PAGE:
There are times in life when we make mistakes, do the wrong things, and end up feeling guilty and not able to live with ourselves comfortably. At times like this we could make use of the Sacrament of Reconciliation which used to be called “going to confession”. The new title makes us realize that when we do something wrong we not only distance ourselves from God and the people we have hurt, but from ourselves too! We need reconciliation all round! This sacrament is a way of dealing with our feelings of guilt so that we can hear the assurance of God’s understanding and forgiveness and get on with our lives. The Priest does not forgive sins because he is mortal but he is authorized to pronounce God’s forgiveness of sins.
An Act of Reconciliation, or Confession:
The priest meets the penitent privately in church, blesses them and asks them to say, in their own words, what is troubling them.
The person kneels at a prayer desk in front of a crucifix and the priest sits nearby so that their conversation cannot be overheard.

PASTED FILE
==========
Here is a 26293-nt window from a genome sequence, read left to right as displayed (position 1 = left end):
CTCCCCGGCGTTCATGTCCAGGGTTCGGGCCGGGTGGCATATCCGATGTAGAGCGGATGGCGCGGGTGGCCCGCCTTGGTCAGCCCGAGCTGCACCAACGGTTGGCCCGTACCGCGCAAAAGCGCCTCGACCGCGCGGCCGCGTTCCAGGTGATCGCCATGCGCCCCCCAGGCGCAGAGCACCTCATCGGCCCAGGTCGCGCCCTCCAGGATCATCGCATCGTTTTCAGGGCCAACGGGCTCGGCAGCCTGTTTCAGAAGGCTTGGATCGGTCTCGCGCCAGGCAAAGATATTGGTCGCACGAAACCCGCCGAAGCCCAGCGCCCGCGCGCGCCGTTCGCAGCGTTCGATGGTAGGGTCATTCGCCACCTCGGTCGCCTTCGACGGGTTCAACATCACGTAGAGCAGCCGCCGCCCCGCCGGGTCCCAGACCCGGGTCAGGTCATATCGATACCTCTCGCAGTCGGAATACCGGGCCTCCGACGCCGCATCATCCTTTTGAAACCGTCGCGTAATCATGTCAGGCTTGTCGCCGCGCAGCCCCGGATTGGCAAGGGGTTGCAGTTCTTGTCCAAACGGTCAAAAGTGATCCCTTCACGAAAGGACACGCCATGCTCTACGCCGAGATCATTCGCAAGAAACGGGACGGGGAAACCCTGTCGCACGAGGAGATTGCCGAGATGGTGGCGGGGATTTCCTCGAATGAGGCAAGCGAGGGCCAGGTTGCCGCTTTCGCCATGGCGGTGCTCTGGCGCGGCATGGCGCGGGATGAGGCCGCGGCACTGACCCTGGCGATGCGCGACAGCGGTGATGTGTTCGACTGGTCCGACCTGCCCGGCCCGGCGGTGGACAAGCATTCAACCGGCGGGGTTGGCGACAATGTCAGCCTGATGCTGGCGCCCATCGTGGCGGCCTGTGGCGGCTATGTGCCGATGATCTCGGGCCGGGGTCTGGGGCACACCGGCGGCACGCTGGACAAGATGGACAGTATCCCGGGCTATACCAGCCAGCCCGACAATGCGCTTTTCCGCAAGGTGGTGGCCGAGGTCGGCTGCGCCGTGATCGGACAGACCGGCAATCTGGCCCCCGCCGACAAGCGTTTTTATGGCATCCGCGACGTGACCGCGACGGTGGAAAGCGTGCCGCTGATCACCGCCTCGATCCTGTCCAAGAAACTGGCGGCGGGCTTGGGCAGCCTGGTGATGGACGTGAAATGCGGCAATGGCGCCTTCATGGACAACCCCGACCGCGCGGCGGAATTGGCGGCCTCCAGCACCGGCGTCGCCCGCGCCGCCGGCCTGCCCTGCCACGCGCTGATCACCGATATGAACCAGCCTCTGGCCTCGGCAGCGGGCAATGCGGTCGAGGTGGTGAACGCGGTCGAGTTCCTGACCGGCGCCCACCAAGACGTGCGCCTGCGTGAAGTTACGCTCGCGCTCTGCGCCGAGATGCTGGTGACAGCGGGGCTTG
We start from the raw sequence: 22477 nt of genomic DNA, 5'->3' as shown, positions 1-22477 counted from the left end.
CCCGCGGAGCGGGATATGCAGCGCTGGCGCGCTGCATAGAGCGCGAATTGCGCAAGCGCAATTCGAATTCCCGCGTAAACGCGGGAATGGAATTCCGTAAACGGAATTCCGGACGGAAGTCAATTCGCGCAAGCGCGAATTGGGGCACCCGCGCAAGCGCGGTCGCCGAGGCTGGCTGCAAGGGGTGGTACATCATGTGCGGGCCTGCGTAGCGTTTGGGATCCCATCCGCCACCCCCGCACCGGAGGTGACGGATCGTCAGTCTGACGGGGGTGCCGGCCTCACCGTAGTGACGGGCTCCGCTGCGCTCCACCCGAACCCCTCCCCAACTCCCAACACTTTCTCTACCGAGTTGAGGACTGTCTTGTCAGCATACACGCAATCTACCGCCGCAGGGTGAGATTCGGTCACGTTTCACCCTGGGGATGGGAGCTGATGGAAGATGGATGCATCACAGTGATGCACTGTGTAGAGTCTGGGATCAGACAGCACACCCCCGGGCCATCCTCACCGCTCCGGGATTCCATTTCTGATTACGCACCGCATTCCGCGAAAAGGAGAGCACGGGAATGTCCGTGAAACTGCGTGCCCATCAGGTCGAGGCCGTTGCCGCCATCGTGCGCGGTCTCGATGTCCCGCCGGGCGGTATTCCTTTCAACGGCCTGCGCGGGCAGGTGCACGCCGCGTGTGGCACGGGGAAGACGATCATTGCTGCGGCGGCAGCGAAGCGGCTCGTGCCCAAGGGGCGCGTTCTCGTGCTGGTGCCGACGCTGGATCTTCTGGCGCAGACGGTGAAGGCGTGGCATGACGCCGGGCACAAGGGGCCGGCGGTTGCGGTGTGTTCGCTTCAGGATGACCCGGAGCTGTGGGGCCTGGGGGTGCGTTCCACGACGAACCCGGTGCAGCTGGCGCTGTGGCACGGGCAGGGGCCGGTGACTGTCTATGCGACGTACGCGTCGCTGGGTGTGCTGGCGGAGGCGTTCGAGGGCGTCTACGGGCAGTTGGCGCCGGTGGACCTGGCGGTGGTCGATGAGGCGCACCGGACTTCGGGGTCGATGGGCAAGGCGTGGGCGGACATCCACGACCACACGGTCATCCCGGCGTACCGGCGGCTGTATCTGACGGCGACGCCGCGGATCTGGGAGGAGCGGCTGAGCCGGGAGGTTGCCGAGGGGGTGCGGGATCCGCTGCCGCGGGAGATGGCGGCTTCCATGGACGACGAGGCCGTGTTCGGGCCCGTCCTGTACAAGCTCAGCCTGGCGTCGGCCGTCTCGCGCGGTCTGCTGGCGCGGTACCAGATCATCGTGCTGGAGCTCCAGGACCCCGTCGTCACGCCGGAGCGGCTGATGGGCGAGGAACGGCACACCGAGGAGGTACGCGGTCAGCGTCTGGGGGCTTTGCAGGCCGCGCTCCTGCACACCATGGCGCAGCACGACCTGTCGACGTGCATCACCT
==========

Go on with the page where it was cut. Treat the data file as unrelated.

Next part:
The penitent talks frankly to the priest about what is troubling them, about things for which they are sorry and ashamed
The priest will ask the person to repeat a sentence saying how sorry they are, and promising to try to live a better life.
The priest may talk about what the penitent has said. Priests have time to listen, experience of life and a love of souls and may give advice to the person and suggest some spiritual activity (penance) to show contrition and love for God. The priest will then pronounce God’s forgiveness (absolution) making the sign of the Cross over the penitent
The priest will bless the penitent before leaving and will usually say: ‘and of your charity pray for me, a sinner too’.
It is good to stay in church for a time to thank God for the most wonderful gift of forgiveness.
The ‘seal of the confessional’ means that the priest may NEVER disclose to anyone anything that he has heard in this sacrament. The priest will not discuss with you anything you have confessed through him unless it is clearly understood that this conversation, too, is ‘under the seal’.